What’s Local: SupplyCore plays local role in urban renewal

By Jim Hagerty

DOWNTOWN — As someone who grew up in Rockford and watched his parents build an international company that began in a one-room office, SupplyCore CEO Peter Provenzano has cherished a sense of community over the last 30 years.

“It was important for me to not only to be raised by my family, but by the community,” Provenzano said. “It’s what shaped me as a kid. I grew up here and am very grateful to still have our headquarters here. Hopefully, we’ve been a good neighbor for the last 30 years and hopefully we’ll be a good neighbor for the next 30.”

SupplyCore began in 1987 on Rock Street, in the old Barber Colman complex, where it operated for 15 years. There were about dozen employees back then. In the last two decades, SupplyCore has grown into a local workforce of more than 130 in two downtown locations.

The company was awarded its first major Defense Logistics Agency (DLA) contract as a maintenance repair and operations (MRO) vendor in 1998 for the north-central U.S. Prime Vendor for the North Central U.S., including Illinois. Eight contracts followed. The company now has 13 facilities in the U.S., Japan and South Korea. They work with more than 6,500 suppliers that support 82 countries.

“Over the years, we’ve played a significant impact on federal acquisition policy over year years,” Provenzano said. “So, it’s a chance to reflect on our body of work.”

On a day-to-day basis, SupplyCore policies have touched not only the federal government, but small businesses in markets across the country, mostly by way of supply chain efficiency.

“As an integrator that’s able to manage large, supply chain programs for our government and others,” Provenzano said, “we make financial and information flow more efficient which ultimately saves taxpayer dollars by lowering acquisition costs of the products we are supplying, and lowering costs to procure–the operating expenses associated with storing and coordinating those items and moving things from Point A to Point B more quickly.”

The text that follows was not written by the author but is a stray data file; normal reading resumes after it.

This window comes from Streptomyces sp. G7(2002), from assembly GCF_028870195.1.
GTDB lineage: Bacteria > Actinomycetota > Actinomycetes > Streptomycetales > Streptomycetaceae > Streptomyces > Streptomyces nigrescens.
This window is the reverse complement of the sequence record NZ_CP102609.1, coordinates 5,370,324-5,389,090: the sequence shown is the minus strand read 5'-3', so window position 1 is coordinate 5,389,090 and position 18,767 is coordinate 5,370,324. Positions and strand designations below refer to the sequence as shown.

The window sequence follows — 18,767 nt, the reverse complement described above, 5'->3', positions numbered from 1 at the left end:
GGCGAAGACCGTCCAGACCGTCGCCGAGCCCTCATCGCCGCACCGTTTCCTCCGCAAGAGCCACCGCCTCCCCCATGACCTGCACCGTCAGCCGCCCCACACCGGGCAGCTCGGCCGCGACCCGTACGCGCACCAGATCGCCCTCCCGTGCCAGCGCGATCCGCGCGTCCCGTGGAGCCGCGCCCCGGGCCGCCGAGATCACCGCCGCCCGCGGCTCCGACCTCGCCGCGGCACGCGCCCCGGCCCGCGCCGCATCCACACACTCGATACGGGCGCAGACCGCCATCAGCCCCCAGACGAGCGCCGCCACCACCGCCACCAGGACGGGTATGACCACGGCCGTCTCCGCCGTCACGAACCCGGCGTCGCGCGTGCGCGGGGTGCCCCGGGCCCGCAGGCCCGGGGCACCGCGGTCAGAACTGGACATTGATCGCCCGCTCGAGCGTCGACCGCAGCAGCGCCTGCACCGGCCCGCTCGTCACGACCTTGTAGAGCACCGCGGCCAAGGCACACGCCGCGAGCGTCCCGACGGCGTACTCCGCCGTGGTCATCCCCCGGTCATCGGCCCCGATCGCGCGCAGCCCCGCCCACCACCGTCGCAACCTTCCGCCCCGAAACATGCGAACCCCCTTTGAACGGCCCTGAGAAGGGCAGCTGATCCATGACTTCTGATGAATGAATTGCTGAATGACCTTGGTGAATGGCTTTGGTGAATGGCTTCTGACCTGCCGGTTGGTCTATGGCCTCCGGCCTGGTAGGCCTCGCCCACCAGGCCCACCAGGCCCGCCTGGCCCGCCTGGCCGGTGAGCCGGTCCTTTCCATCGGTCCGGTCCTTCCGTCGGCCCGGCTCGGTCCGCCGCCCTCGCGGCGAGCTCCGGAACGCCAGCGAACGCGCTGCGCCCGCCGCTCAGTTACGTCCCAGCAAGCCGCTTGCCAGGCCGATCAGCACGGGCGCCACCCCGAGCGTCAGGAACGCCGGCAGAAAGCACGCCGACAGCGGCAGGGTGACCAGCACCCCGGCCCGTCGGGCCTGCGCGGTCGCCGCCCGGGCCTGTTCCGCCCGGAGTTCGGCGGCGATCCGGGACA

In terms of urban renewal, something Rockford has lacked since SupplyCore started when it quickly losing its standing as one of the country’s main manufacturing hubs, it’s not without hurdles–high ones. Inside of a decade, major industry had left the city, and a mere shell of what Rockford used to be was left. It’s what was placed in the hands of those who remained, SupplyCore and a host of community partners. It’s taken time and some doing, but initiatives like the Rock River Development Partnership, which spawned Rockford City Market, are what Provenzano says have directly helped Rockford rebuild starting with the downtown core.

“We’ve been able to put some of our capital to work on those other projects,” the CEO said. “You can take our integration work and apply it to human capital supply chains and social services in the community.”

SupplyCore also sponsors a host of local and national charities. Company associates at all levels donate their time and financial resources to the Vet’s Roll program, Rockford MELD and Veterans Drop-In Center, to name a few.

“The employees select charities each year to give to,” Provenzano said. “And that has enabled me to do some of those things personally as well.”

Through Joseph James Partners, SupplyCore’s development wing, Provenzano has spearheaded a host of ongoing downtown development such as projects at the Millennium Center, upcoming Trekk Design building at Mulberry and North Main streets, and a number of redeveloped retail and restaurant spaces.

SupplyCore’s headquarters is at 303 N. Main Street, across from the Coronado Performing Arts Center. R.

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